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Statins reduce PSA - longer use greater reduction


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Prostate specific antigen reduction following statin therapy: Mechanism of action and review of the literature - Abstract Show Comments PDF Print E-mailFriday, 13 August 2010

Strong Memorial Hospital, University of Rochester School of Medicine and Dentistry, Rochester, NY, USA.

Prostate specific antigen (PSA) is a serine protease that is exclusively produced in the prostate, and its detection is the only laboratory test available for screening men for prostate cancer (PC). The interpretation of the assay is difficult since it is specific for prostate tissue and cellular growth, but not for PC. Pharmacologic therapy for hyperlipidemia, such as statins, may influence prostate cellular growth and subsequently PSA levels in patients. Dysregulated cellular growth in the prostate is mediated by inhibiting the rate-limiting pathway step in cholesterol synthesis, thereby decreasing isoprenylate intermediates, decreasing cholesterol rich cellular membrane domains, and down-regulating androgen and estrogen receptors. Statins, with variable efficacy, have been previously shown to inhibit cellular inflammation, angiogenesis, proliferation, migration/adhesion, and invasion, while promoting apoptosis in prostate cells by inhibiting the conversion of HMG-CoA to mevalonate. An individual statin's molecular structure, need for enzymatic conversion, bioavailability, and peripheral tissue concentration may partially account for differing properties. By inhibiting prostatic cellular growth and promoting apoptosis, statins may subsequently decrease PSA levels, an effect recently observed in cohorts. There is scientific and clinical evidence supporting the observations that statins are associated with an overall reduction in serum PSA in men, when used for greater than 6 months, and especially when used for greater than 2 years.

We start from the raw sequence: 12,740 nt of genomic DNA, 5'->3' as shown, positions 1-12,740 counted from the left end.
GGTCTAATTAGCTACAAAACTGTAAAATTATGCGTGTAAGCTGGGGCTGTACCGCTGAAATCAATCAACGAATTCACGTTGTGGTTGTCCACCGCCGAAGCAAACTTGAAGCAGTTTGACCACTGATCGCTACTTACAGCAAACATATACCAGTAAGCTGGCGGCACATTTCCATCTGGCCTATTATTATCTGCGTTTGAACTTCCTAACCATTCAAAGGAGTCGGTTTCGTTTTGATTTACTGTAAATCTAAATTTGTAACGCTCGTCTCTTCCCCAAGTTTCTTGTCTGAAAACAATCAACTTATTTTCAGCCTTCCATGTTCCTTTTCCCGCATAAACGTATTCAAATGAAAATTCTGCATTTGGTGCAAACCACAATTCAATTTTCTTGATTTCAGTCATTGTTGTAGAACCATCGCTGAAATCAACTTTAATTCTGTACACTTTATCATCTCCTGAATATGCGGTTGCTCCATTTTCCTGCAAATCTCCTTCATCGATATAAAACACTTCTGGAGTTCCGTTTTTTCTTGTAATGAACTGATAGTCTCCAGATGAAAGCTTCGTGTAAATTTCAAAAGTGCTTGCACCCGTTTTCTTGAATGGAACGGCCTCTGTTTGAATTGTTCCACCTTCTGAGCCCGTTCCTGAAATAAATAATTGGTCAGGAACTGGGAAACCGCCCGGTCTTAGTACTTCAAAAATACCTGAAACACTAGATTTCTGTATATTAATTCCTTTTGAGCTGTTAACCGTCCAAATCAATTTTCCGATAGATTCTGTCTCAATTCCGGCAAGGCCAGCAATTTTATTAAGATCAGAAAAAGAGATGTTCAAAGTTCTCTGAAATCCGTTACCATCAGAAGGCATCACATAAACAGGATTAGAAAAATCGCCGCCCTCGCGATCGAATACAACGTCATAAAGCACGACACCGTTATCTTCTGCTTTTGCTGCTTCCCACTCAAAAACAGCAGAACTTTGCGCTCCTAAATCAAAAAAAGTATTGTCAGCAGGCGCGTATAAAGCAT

Written by:

Mener DJ.

Reference: IUBMB Life. 2010 Aug;62(8):584-90

doi: 10.1002/iub.355

PubMed Abstract

PMID: 20665620 Forum: Every little bit helps Title: Statins reduce PSA - longer use greater reduction

This extract can be found on http://PubMed.com, and is in the public domain.

On PubMed.com there will be a link to the full paper (often $30, sometimes free).

Any highlighting (except the title) is not by the author, but by Jim Marshall.

Jim is not a doctor.

This page was found on the Advanced Prostate Cancer Community for Australian men at http://advancedprost...lia.ipbhost.com.

The link is hard to remember.

An easier way to find it is to go to JimJimJimJim.com and click on Prostate.

That's the word Jim four times, no spaces, followed by .com.

If you need other help - to perhaps find someone to talk to or a local support group:

Click on the Contact Jim button at http://JimJimJimJim.com.

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